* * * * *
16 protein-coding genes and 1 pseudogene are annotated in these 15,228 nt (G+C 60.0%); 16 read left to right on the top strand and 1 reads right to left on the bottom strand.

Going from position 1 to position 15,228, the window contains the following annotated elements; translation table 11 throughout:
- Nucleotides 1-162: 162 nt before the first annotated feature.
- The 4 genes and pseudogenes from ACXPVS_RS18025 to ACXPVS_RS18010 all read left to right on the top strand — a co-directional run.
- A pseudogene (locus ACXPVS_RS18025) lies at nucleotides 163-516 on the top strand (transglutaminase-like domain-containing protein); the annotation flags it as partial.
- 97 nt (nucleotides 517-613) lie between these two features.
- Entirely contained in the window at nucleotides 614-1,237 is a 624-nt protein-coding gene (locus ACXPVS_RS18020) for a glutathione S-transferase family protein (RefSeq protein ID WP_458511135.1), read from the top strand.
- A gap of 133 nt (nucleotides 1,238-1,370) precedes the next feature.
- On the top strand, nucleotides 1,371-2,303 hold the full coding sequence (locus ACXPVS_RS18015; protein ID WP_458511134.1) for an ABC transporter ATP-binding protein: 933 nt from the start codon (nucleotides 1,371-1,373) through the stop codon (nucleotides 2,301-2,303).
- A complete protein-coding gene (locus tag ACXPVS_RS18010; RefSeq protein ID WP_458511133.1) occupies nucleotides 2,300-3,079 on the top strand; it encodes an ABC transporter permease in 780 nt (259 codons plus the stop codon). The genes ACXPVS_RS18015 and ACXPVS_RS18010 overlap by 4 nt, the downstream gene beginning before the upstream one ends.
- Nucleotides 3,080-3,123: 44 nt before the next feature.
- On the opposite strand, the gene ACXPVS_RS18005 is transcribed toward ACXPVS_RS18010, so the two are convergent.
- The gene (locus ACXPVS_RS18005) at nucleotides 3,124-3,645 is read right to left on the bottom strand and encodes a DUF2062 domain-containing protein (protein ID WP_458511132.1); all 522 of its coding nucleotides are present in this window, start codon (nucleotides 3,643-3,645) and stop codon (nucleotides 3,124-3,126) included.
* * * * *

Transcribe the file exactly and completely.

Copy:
16 protein-coding genes and 1 pseudogene are annotated in these 15,228 nt (G+C 60.0%); 16 read left to right on the top strand and 1 reads right to left on the bottom strand.

Going from position 1 to position 15,228, the window contains the following annotated elements; translation table 11 throughout:
- Nucleotides 1-162: 162 nt before the first annotated feature.
- The 4 genes and pseudogenes from ACXPVS_RS18025 to ACXPVS_RS18010 all read left to right on the top strand — a co-directional run.
- A pseudogene (locus ACXPVS_RS18025) lies at nucleotides 163-516 on the top strand (transglutaminase-like domain-containing protein); the annotation flags it as partial.
- 97 nt (nucleotides 517-613) lie between these two features.
- Entirely contained in the window at nucleotides 614-1,237 is a 624-nt protein-coding gene (locus ACXPVS_RS18020) for a glutathione S-transferase family protein (RefSeq protein ID WP_458511135.1), read from the top strand.
- A gap of 133 nt (nucleotides 1,238-1,370) precedes the next feature.
- On the top strand, nucleotides 1,371-2,303 hold the full coding sequence (locus ACXPVS_RS18015; protein ID WP_458511134.1) for an ABC transporter ATP-binding protein: 933 nt from the start codon (nucleotides 1,371-1,373) through the stop codon (nucleotides 2,301-2,303).
- A complete protein-coding gene (locus tag ACXPVS_RS18010; RefSeq protein ID WP_458511133.1) occupies nucleotides 2,300-3,079 on the top strand; it encodes an ABC transporter permease in 780 nt (259 codons plus the stop codon). The genes ACXPVS_RS18015 and ACXPVS_RS18010 overlap by 4 nt, the downstream gene beginning before the upstream one ends.
- Nucleotides 3,080-3,123: 44 nt before the next feature.
- On the opposite strand, the gene ACXPVS_RS18005 is transcribed toward ACXPVS_RS18010, so the two are convergent.
- The gene (locus ACXPVS_RS18005) at nucleotides 3,124-3,645 is read right to left on the bottom strand and encodes a DUF2062 domain-containing protein (protein ID WP_458511132.1); all 522 of its coding nucleotides are present in this window, start codon (nucleotides 3,643-3,645) and stop codon (nucleotides 3,124-3,126) included.